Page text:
If you have ever spent time at the Old Spokes Home bike shop in Burlington, you might have noticed some old bikes in the shop. Some very old bikes. Over the last few decades, former shop owner Glenn Eames has collected more than 60 vintage bikes, ranging from the 1884 “Expert” Penny-farthing model (shown here) with a 52-inch wheel and butcher hub cyclometer built in (this bike, by the way, has 12,000 miles on it) on up to racing bikes of the 1930s on up to bicycles that have set the course for what we ride today, such as the Salsa Mukluk fat bike.
This month, for the first time, Eames and the Henry Sheldon Museum in Middlebury have curated items from the collection in a show that celebrates the 150th anniversary of the first bicycle patent. “Pedaling Through History: 150 Years of the Bicycle” traces the evolution of the bicycle from its inception until today, spotlighting the golden era at end of the 19th century, a time Eames calls “the most exciting time in bike design.”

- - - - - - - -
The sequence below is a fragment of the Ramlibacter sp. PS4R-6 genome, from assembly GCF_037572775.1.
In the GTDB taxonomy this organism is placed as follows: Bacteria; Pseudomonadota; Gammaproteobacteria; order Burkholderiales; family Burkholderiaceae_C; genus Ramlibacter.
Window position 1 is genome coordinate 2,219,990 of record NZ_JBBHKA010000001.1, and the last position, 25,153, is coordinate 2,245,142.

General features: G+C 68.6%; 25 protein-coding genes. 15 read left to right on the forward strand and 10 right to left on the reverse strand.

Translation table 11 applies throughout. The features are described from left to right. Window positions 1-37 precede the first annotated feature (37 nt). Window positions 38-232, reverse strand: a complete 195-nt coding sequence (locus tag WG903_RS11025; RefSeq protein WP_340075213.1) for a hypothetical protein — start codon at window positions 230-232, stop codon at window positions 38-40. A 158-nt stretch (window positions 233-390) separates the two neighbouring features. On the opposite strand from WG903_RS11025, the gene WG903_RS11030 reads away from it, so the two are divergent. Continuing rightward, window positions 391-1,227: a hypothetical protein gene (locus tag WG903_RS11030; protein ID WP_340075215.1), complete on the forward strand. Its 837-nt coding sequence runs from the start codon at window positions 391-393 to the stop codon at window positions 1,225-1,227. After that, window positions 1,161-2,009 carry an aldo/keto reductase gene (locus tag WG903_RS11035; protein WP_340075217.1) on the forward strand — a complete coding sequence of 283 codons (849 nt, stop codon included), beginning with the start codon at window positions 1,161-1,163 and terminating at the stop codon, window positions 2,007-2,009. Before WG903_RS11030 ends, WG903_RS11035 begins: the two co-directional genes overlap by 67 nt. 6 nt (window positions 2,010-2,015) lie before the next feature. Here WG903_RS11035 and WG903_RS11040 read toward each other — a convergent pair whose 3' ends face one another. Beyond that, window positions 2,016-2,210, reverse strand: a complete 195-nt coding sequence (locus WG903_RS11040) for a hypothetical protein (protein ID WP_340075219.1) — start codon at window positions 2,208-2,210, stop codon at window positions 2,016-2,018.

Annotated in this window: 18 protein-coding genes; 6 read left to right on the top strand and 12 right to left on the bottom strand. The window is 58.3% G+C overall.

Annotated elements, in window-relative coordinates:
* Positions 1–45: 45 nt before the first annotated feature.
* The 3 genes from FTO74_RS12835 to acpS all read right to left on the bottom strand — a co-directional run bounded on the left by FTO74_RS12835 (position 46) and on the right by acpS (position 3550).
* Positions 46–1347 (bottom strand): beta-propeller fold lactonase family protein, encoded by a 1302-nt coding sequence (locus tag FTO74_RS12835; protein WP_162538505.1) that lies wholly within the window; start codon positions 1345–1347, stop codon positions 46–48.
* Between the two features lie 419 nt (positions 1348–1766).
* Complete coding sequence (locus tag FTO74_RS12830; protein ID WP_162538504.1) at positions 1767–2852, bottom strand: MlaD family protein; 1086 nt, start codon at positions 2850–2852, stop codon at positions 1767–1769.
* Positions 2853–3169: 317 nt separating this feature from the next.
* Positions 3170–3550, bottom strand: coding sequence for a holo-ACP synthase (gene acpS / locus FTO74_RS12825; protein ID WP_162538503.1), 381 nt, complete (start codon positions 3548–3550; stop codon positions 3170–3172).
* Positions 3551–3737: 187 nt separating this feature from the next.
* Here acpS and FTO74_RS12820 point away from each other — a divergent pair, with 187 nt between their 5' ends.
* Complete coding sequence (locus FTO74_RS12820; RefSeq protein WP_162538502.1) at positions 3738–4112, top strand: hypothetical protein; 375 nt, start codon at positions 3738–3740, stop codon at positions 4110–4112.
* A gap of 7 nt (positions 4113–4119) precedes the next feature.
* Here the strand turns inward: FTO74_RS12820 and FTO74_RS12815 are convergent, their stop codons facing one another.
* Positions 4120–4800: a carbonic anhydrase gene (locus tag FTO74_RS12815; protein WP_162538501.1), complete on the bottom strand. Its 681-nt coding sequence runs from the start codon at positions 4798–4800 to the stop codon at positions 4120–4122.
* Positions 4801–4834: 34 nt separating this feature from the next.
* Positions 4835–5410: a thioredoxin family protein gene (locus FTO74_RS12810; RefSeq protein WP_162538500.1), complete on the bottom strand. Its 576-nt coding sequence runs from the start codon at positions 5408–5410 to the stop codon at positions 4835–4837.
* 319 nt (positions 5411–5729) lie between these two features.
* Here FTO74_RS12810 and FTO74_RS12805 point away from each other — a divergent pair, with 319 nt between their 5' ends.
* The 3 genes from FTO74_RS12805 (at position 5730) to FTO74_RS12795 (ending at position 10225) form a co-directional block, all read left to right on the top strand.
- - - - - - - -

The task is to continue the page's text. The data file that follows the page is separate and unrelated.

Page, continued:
After opening yesterda, the exhibit will run through October 16, 2016. Eames will be at the opening reception on June 23 and then on September 25 will lead a parade of high-wheelers and historic bikes through Middlebury. The exhibit will be open Tuesday through Saturday and costs $5 for adults, $3 for kids under 18. Watch for more on Glenn Eames and his collection in our next issue. www.henrysheldonmuseum.org